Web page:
This month the Columbia Center for New Media Teaching and Learning (CCNMTL) launched an informational website for the latest winner of the Edward M. Kennedy Prize for Drama Inspired by American History: Dominique Morisseau’s Detroit ’67.
The award was created by Ambassador Jean Kennedy Smith to honor the life and legacy of her brother Ted Kennedy, the late senator from Massachusetts. The prize is administered annually through Columbia University Libraries/Information Services and consists of a $100,000 award as well as an educational website to promote understanding of the works.
Detroit ’67, by Detroit native and recent Playwright of New York fellow Dominique Morisseau, explores an explosive and decisive moment in a great American city. The play's compelling characters struggle with racial tension and economic instability. A Public Lab production of Detroit ’67 premiered at The Public Theatre in 2013.
This website allows visitors to explore Morisseau’s Detroit through photos, music, recommended readings, and excerpts from the play. It contains resources for learning about Detroit during the Civil Rights movement. It also features a video interview with Morisseau in which she discusses her relationship with history and theater. In the video, Morisseau comments on the themes of her play in relationship to the current social landscape, and how she hopes that the play will inspire a movement in students. Additionally, Morisseau mentions how theatre can inspire students’ interest in learning history.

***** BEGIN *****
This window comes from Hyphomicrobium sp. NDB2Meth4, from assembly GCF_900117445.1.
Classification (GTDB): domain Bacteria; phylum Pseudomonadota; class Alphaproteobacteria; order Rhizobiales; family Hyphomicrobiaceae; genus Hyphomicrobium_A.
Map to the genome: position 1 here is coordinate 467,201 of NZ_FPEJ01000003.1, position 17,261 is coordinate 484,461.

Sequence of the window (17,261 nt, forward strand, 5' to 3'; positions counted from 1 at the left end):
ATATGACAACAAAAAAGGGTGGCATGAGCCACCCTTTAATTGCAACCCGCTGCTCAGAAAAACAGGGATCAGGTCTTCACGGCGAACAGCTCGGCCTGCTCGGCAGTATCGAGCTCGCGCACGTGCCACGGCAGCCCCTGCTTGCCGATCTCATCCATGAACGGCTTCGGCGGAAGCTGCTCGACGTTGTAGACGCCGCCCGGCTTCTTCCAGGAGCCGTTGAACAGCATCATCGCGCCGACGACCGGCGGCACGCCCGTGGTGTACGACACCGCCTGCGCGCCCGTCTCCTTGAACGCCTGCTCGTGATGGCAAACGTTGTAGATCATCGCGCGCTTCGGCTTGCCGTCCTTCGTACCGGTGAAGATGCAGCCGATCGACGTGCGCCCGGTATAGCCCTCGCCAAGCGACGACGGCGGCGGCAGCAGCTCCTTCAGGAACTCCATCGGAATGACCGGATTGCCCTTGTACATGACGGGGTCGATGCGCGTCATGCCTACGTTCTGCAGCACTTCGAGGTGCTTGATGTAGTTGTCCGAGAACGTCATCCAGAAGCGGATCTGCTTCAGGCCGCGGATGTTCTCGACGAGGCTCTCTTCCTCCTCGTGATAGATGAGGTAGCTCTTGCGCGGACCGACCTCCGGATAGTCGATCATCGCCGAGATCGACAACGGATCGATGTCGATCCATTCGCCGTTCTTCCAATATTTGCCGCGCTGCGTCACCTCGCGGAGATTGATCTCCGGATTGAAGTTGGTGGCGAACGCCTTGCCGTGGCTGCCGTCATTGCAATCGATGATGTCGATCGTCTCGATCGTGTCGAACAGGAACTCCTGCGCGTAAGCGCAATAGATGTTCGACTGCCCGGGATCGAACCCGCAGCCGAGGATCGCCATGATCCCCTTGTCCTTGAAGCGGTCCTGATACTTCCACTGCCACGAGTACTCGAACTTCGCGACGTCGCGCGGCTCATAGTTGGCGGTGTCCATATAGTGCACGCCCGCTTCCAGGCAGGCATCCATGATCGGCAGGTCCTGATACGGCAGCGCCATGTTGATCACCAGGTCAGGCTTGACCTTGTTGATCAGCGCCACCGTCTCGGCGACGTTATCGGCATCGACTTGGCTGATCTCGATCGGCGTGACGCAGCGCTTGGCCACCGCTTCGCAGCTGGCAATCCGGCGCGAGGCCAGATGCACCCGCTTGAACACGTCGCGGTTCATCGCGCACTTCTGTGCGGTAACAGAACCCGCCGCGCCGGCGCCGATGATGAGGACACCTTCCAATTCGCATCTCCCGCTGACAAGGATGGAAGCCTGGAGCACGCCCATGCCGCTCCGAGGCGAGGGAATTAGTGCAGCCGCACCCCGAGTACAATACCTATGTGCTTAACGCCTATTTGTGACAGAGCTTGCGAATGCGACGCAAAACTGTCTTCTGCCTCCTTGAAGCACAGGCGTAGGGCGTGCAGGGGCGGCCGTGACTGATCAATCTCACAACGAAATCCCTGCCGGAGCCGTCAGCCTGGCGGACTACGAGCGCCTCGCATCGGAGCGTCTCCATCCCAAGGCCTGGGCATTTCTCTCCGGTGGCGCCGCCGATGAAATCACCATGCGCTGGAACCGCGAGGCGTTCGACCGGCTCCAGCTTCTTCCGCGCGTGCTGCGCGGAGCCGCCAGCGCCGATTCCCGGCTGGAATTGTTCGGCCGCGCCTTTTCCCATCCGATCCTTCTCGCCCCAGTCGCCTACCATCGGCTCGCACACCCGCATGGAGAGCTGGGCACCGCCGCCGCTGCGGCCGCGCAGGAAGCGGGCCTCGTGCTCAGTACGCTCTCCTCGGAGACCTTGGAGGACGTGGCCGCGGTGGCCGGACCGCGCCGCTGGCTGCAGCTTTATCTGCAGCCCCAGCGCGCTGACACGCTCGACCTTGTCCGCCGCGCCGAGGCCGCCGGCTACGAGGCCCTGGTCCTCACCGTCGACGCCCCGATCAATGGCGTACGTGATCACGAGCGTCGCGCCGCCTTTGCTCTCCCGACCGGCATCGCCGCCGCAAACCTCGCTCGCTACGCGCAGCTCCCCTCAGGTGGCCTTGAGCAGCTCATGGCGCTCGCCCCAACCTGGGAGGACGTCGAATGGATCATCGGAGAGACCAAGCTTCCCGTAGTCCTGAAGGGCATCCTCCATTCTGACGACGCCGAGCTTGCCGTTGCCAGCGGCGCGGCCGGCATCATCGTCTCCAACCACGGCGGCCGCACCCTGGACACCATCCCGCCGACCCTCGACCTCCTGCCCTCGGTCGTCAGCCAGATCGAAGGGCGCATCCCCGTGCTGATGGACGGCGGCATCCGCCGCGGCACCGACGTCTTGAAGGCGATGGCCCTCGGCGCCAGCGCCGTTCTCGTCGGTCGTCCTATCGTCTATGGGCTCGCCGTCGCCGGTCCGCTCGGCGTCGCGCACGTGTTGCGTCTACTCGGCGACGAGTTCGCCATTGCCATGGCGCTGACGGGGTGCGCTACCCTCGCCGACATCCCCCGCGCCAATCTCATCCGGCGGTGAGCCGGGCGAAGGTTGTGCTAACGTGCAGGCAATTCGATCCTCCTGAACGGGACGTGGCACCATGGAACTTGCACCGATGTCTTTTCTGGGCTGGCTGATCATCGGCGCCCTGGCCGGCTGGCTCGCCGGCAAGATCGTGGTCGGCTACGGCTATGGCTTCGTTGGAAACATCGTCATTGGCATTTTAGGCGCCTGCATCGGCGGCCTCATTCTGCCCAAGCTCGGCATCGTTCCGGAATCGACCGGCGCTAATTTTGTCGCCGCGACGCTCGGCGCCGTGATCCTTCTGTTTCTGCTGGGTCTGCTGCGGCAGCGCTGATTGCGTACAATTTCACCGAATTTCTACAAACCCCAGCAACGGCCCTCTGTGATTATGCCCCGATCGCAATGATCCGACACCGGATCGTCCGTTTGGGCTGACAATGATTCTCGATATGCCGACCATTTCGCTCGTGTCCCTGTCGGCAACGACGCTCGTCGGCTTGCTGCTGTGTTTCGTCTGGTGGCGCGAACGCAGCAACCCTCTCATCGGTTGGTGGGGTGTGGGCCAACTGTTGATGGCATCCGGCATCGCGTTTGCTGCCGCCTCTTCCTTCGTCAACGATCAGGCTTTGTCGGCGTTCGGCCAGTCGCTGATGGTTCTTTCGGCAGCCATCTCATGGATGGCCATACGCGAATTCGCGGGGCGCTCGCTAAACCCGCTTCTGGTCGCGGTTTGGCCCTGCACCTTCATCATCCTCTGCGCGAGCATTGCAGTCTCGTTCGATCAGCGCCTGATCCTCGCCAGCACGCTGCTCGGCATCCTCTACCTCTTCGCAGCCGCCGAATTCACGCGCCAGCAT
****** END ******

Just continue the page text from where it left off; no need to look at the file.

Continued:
The website will be augmented with additional educational material that is being collected. This new material will be released the third week of November.
Columbia University’s Center for New Media Teaching and Learning(CCNMTL) builds education experiences for the University’s faculty, staff, and students on campus and online across all of Columbia’s colleges, schools, and departments. From our earliest days in 1999, CCNMTL has been dedicated to developing and producing quality new media and educational technology to enhance university teaching and learning. Our productions, publications, and events aim to provide thought leadership and practical support — and promote innovation in pedagogy and curriculum development — for teachers and education everywhere. CCNMTL is part of the Columbia University Libraries/Information Services.
Columbia University Libraries is one of the top five academic research library systems in North America. The collections include over 13 million volumes, over 160,000 journals and serials, as well as extensive electronic resources, manuscripts, rare books, microforms, maps, and graphic and audio-visual materials. The Libraries employs more than 400 professional and support staff and hosts over 4.7 million visitors each year. The website of the Libraries is the gateway to its services and resources: library.columbia.edu.